by Kyungyeon Chung

Upon walking into a drug store in Japan, one will find an array of cosmetic products that promises hopeful transformation into what today’s Japanese society perceives as beauty. These end results the products promise – fairer, whiter skin, brighter teeth, bigger eyes, and longer eye lashes – all embodying the ideal that originated from the Western, Caucasian-centric beauty standards.

The cosmetics industry, even on a global scale, operates on the platform provided by Western standards of beauty, and especially by the colorism ideology that has penetrated into deep corners of modern society. At the same time, the beauty ideal and colorism are not self-sustaining. Their presence and growing prevalence are made possible by numerous industries that profit from the growth, with the cosmetic industry being a major stakeholder in play. By constantly being made to consume products designed with a limited set of objectives and outcome, the consumers are constantly reminded of the beauty ideals behind the products. The global cosmetics industry and the Western beauty standards based on colorism, mutually reinforce each other’s existence and influence.

In order to fully understand the core of modern society’s beauty standards, it is imperative to know the colorism ideology that frames the entire discourse. Colorism refers to “the preference for lighter skin and social hierarchy based on skin tone”, and has been widely expanding throughout the globe (Glenn, 2009, p.166). Being one of the main axes behind inequality today, it occurs at societal, systemic level through social structure that permits systematic discrimination towards darker skinned people. In many different regions and nations around the world, light skin tone has historically been preferred to dark skin tone, and given higher social status and easier access to social and economic resources (Keith, 2009, p.25). Although the beauty ideal does include other phenotypic aspects than skin complexion such as desirable weight, body shape, and facial structures, skin tone does hold significant importance, if not the most.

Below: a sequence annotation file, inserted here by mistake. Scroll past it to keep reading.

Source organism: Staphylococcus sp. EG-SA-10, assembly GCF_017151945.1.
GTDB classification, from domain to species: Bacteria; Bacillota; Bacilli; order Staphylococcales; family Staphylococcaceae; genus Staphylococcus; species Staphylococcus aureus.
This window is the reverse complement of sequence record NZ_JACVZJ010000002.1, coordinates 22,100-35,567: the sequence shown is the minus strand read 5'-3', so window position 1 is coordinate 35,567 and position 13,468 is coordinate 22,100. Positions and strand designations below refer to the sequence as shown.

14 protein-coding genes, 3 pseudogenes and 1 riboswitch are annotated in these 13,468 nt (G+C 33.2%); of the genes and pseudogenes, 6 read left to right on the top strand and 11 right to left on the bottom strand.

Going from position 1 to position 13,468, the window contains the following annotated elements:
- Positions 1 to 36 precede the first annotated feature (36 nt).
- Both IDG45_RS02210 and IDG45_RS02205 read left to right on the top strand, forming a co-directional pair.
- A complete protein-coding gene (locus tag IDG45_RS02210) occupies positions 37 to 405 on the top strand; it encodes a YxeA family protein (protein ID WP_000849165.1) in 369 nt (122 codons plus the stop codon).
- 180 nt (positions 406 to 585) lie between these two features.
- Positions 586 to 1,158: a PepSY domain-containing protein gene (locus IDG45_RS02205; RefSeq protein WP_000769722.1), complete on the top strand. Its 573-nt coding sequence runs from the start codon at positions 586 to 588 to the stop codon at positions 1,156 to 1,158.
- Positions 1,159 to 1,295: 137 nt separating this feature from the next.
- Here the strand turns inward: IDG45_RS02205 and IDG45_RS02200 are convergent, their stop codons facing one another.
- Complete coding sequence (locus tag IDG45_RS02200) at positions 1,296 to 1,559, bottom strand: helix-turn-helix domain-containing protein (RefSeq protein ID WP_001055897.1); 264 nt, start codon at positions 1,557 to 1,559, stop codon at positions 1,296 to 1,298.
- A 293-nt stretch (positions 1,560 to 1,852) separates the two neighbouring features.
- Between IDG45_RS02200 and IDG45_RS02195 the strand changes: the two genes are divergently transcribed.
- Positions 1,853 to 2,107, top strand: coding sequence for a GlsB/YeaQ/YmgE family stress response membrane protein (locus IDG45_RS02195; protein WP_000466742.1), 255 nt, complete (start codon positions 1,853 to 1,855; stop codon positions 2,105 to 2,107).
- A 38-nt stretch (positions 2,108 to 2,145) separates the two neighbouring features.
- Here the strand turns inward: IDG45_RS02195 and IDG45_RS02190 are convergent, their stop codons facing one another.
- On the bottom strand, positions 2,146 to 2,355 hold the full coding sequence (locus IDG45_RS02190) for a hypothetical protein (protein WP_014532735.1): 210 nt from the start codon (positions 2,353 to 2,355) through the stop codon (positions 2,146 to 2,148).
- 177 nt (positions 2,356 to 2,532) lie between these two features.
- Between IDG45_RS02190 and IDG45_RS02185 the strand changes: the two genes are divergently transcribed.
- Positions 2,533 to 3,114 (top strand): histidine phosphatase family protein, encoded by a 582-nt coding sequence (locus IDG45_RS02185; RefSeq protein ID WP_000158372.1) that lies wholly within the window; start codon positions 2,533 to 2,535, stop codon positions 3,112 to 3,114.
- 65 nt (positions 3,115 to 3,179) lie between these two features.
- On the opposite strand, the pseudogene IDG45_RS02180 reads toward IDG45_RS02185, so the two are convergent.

This ideology of colorism has been directly translated into the Western beauty ideals. Up high on the list of what composes the ideals is ‘fair’ skin. Having lighter, fairer, and whiter skin gives a great advantage in one’s life, and is central to the very definition of beauty. Having been spread as part of the ideological rationale for slavery and colonial imperialism of the European powers (Keith, 2009, p.27), the “white is better” or “white is right” idea still pervades modern societies thanks to mass media. Today, these ideologies are strongly embedded in ways we admire, desire, and look upon fair skin. Its importance can be easily understood and highlighted by the popular practice of skin whitening, which will be elaborated further later. It is also important to note here that females are subjected to these standards much more frequently and strictly than males (Keith, 2009).

In modern societies with capitalist economic system, the beauty standards manifest themselves as profitable industries whose products promise the achievement of ideal beauty via consumption. As societies are deeply instilled with consumerism, selling and buying beauty have been a huge, popularly sought-after business than ever. Plastic surgery is one of the most common and provocative examples. Cosmetic surgeries have spiked up in number and scale around the world: 14 million surgery procedures were performed in the US in 2011 (American Society of Plastic Surgeons, 2012); close to 7% of the population has undergone knife in South Korea in 2010 (Bates, 2013). A wide range diet-support programs, machines, and food products are readily available to help people lose weight.

Among many industries that thrive on our search for beauty, the cosmetics industry deserves particular attention. For instance, unlike plastic surgery, which may seem invasive, dangerous and rather extreme, putting on makeup is seldom-questioned practice for women. While showing up at school after a holiday with larger breasts may cause a stir, putting on mascara would hardly be an issue. For many, it is a daily routine, an ordinary and even expected behavior. It is also continuous – women who use skin care products will probably continue to do so for years to come. While it may seem trivial at first, considering the commonality and regularity of skin care and makeup, the cosmetics industry is massive, universally pervasive, and commercially successful.

The cosmetics industry owes much of its existence and enduring popularity to the beauty standards. An impressive array of products is available to help people achieve beauty as prescribed by the Western ideal. Eye makeup products are a great example. A dozen different types of products are readily available to make one’s eyes look bigger and more defined: mascara, eyeliner, eye shadow, eyelash curler, eyebrow shaper, highlighter, etc. In East Asia in particular, the desire to have the Western look has also led to the popularity of double eyelid (Bates, 2013). In Korean and Japanese cosmetics shops, one can easily find glue or sticker-like products that hold the skin of upper eyelid together, creating an illusive double-lid. For those unwilling to undergo surgical procedures to create double eyelids, those products are a way to go.